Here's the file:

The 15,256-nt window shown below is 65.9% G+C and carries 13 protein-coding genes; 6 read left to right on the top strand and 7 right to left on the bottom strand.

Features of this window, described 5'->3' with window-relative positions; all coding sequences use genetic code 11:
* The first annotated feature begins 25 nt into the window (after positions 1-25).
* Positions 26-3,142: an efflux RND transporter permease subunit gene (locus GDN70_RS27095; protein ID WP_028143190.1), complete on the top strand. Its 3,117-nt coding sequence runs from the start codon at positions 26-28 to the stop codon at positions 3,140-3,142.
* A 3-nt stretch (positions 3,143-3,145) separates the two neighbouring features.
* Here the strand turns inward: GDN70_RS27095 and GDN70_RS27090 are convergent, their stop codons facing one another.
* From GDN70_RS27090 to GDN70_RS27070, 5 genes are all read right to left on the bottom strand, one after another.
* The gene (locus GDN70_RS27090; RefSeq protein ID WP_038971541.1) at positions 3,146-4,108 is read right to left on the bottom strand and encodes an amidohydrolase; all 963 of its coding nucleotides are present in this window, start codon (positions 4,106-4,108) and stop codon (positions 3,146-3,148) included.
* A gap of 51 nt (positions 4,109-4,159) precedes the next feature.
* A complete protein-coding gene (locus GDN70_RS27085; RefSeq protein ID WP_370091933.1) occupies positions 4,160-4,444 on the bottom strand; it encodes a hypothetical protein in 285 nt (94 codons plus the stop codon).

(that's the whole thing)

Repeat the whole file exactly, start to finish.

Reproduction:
The 15,256-nt window shown below is 65.9% G+C and carries 13 protein-coding genes; 6 read left to right on the top strand and 7 right to left on the bottom strand.

Features of this window, described 5'->3' with window-relative positions; all coding sequences use genetic code 11:
* The first annotated feature begins 25 nt into the window (after positions 1-25).
* Positions 26-3,142: an efflux RND transporter permease subunit gene (locus GDN70_RS27095; protein ID WP_028143190.1), complete on the top strand. Its 3,117-nt coding sequence runs from the start codon at positions 26-28 to the stop codon at positions 3,140-3,142.
* A 3-nt stretch (positions 3,143-3,145) separates the two neighbouring features.
* Here the strand turns inward: GDN70_RS27095 and GDN70_RS27090 are convergent, their stop codons facing one another.
* From GDN70_RS27090 to GDN70_RS27070, 5 genes are all read right to left on the bottom strand, one after another.
* The gene (locus GDN70_RS27090; RefSeq protein ID WP_038971541.1) at positions 3,146-4,108 is read right to left on the bottom strand and encodes an amidohydrolase; all 963 of its coding nucleotides are present in this window, start codon (positions 4,106-4,108) and stop codon (positions 3,146-3,148) included.
* A gap of 51 nt (positions 4,109-4,159) precedes the next feature.
* A complete protein-coding gene (locus GDN70_RS27085; RefSeq protein ID WP_370091933.1) occupies positions 4,160-4,444 on the bottom strand; it encodes a hypothetical protein in 285 nt (94 codons plus the stop codon).